Apple may finally be getting traction on a subscription iTunes TV service, with Disney and CBS reportedly showing interest. But don’t start ringing the bells for the death of cable quite yet; there’s little in the news to get excited about.
According to the Wall Street Journal (via AppleInsider), Disney and CBS are considering a deal, but haven’t finalized anything. Disney would offer programming from ABC, the Disney Channel, and ABC Family, while CBS would include content from its parent network and from CW. Reportedly, Apple will pay between $2 and $4 per major network channel, and $1 to $2 for cable networks.
Let’s stop right there for a second. These are channels whose content you can already get online for free, be it through Hulu or on the channel’s Web sites, such as CWTV.com. It’s not clear that the networks would provide substantially more than what you can already get for free over the Internet, nor is it spelled out that the content would be ad-free. Also, Disney’s not including ESPN. Live sports continues to be the glaring omission of all Web TV services, and iTunes is no exception.
The economics are also troubling. Let’s be generous and assume Apple will pay $2 for all four major broadcast networks, and $1 for a bunch of cable networks. Heck, let’s be extra generous and assume Apple won’t ask consumers for any money on top of that. The subscription cost that’s been thrown around is $30 per month. For that money, you’d get the four major networks, and 22 cable channels. And that’s being really, really generous. Assuming the high end of costs, you’re looking at a dozen channels. Even if you could pick and choose which channels you wanted, would you pay $30 per month for a dozen channels?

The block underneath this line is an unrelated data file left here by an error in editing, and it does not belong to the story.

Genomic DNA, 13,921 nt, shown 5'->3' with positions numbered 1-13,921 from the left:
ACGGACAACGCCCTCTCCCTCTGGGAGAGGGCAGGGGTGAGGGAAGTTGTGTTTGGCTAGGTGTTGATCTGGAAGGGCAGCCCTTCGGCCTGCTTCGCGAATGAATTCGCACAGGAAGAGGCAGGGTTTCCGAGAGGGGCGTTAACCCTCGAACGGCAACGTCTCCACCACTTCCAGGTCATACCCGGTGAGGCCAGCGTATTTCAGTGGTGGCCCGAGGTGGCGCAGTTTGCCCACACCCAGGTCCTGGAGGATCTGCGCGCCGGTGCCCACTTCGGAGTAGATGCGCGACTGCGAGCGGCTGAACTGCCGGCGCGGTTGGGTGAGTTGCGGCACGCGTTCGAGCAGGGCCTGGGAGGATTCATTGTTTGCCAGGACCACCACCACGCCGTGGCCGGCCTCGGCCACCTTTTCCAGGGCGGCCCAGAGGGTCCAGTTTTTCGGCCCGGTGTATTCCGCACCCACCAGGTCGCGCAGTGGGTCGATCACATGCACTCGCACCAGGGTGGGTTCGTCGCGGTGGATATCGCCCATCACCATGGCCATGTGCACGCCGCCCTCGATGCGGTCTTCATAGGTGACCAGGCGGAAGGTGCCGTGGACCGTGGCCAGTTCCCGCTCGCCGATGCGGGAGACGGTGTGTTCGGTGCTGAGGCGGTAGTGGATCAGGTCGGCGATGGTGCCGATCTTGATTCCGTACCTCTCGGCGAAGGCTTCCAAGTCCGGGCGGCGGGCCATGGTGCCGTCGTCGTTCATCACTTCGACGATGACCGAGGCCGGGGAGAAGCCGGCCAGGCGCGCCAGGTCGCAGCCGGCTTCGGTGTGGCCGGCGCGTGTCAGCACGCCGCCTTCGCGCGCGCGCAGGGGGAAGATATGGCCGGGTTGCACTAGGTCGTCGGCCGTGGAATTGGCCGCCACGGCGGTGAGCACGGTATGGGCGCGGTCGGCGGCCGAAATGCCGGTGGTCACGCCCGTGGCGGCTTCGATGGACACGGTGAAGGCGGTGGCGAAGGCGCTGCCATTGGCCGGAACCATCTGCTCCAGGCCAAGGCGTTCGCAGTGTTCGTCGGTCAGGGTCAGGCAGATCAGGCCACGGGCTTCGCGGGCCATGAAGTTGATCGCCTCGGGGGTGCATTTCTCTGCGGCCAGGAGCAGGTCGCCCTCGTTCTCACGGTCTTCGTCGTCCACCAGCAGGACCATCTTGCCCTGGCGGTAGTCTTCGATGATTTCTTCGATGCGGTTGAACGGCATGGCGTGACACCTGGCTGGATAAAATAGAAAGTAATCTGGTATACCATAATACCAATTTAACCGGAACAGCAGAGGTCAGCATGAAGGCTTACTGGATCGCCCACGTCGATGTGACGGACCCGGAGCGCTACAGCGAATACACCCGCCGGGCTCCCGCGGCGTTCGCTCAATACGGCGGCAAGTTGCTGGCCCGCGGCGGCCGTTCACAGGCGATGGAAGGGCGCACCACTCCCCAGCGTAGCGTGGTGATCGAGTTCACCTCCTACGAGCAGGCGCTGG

Lots of other nagging questions abound: Would this service be straight-up a la carte, or bundled? When would TV shows be available in relation to their original air date? Will there be ads? Could two people in my house watch different shows on different devices at the same time, or does every iTunes user need a $30 subscription? Are premium channels such as HBO and Showtime even remotely interested, and if so, would they cost extra?